- Certain ventilator masks and tracheostomy items suspended from online catalogue
- NHS Supply Chain says this will minimise the risk of shortages
- Trust procurement leads concerned it will restrict restart of non-covid-19 normal services
Hospitals have been blocked from ordering crucial critical care equipment via normal channels because of an ‘exceptional increase in national demand’.
NHS Supply Chain has issued suspension notices for 13 non-invasive ventilator masks and 57 tracheostomy tubes, tracheostomy kits and vascular catheters, meaning they can no longer be ordered from its online catalogue as normal for hospital trusts.
It has said that where there is a “clinical necessity” for one of the newly restricted products, providers should contact their “clinical consumables group lead”. It is understood these leads are part of NHS England and Improvement’s covid-19 emergency response teams.
However, unlike many types of healthcare equipment and consumable affected by covid-19, these will not be delivered through a dedicated supply channel launched in March, an NHS SC spokesman confirmed.
NHS SC, which issued the mask suspension on 6 May and the tracheostomy consumables suspension on Monday, told customers the move would “protect stockholding” and “push out volumes in line with the NHS England and NHS Improvement consumption model”. The details of this model are not known.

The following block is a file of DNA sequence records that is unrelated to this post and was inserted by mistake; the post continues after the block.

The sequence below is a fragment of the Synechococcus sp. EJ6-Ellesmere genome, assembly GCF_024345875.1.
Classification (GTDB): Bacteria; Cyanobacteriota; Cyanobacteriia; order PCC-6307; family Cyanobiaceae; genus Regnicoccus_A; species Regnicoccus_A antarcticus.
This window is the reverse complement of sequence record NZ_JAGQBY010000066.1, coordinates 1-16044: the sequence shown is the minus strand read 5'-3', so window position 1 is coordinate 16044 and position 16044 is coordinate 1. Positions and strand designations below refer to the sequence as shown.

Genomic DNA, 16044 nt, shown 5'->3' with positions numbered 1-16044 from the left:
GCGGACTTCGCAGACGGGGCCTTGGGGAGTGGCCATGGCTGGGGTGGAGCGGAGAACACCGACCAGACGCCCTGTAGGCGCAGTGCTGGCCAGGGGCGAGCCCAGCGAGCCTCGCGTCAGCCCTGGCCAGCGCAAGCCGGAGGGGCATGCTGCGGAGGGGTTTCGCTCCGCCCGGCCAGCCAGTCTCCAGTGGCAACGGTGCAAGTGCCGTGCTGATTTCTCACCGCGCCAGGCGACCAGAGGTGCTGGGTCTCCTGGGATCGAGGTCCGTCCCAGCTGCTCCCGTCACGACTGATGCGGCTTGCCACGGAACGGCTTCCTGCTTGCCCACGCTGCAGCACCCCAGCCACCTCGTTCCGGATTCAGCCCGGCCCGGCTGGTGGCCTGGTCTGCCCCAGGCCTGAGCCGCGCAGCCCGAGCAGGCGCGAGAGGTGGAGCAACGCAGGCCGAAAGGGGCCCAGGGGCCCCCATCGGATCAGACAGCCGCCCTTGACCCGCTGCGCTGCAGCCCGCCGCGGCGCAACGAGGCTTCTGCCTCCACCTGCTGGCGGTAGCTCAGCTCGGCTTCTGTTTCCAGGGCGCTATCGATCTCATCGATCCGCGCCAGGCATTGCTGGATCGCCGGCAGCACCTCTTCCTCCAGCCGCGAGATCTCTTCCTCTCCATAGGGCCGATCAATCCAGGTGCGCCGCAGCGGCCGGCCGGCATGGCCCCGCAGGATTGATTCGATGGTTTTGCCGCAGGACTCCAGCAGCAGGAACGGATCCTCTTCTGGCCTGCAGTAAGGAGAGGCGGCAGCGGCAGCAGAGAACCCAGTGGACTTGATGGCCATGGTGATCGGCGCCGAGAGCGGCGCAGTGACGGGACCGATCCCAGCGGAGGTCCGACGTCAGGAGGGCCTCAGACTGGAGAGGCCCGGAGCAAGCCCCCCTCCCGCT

The NHS SC spokesman said: ”Due to an increase in national demand, the suspension of any product is put in place to ensure trusts can continue to have access to the consumables they need to provide patient care and avoid unnecessary risk to stock shortages.”
NHS procurement sources told HSJ the product suspensions could affect trusts’ ability to restart some business as usual health services, which would rely on a supply of the products.
One said: “This is very significant and worrying — especially in context of trying to re-introduce other activity back into hospitals.”
“Phase two” of the NHS’s covid-19 response is expected to see trusts expand non-covid care where possible, according to a letter issued by NHS England chief executive Sir Simon Stevens and chief operating officer Amanda Pritchard on 29 April.
Procurement sources expressed concern that ordering the intensive care kit through “clinical consumables leads” adds to the growing list of supply routes teams are currently juggling. Trust procurement teams are already getting supplies through several routes, including central “push” deliveries, business-as-usual NHS SC orders, an emergency PPE hotline, and direct sourcing.
The movement of products between these streams has already caused logistical problems for trusts. Examination gloves - which are used widely throughout trusts and normally delivered to multiple locations - were recently transferred to the “push” channel, under which products are delivered to a central location.
Trust procurement sources remain concerned over the volume and quality of central deliveries, with several PPE products recently pulled from hospitals over quality issues. Trusts have been banned from bulk buying their own PPE in an effort to reduce competition and prevent local stockpiling.
HSJ has approached the DHSC for comment.
NHS Supply Chain website, information obtained by HSJ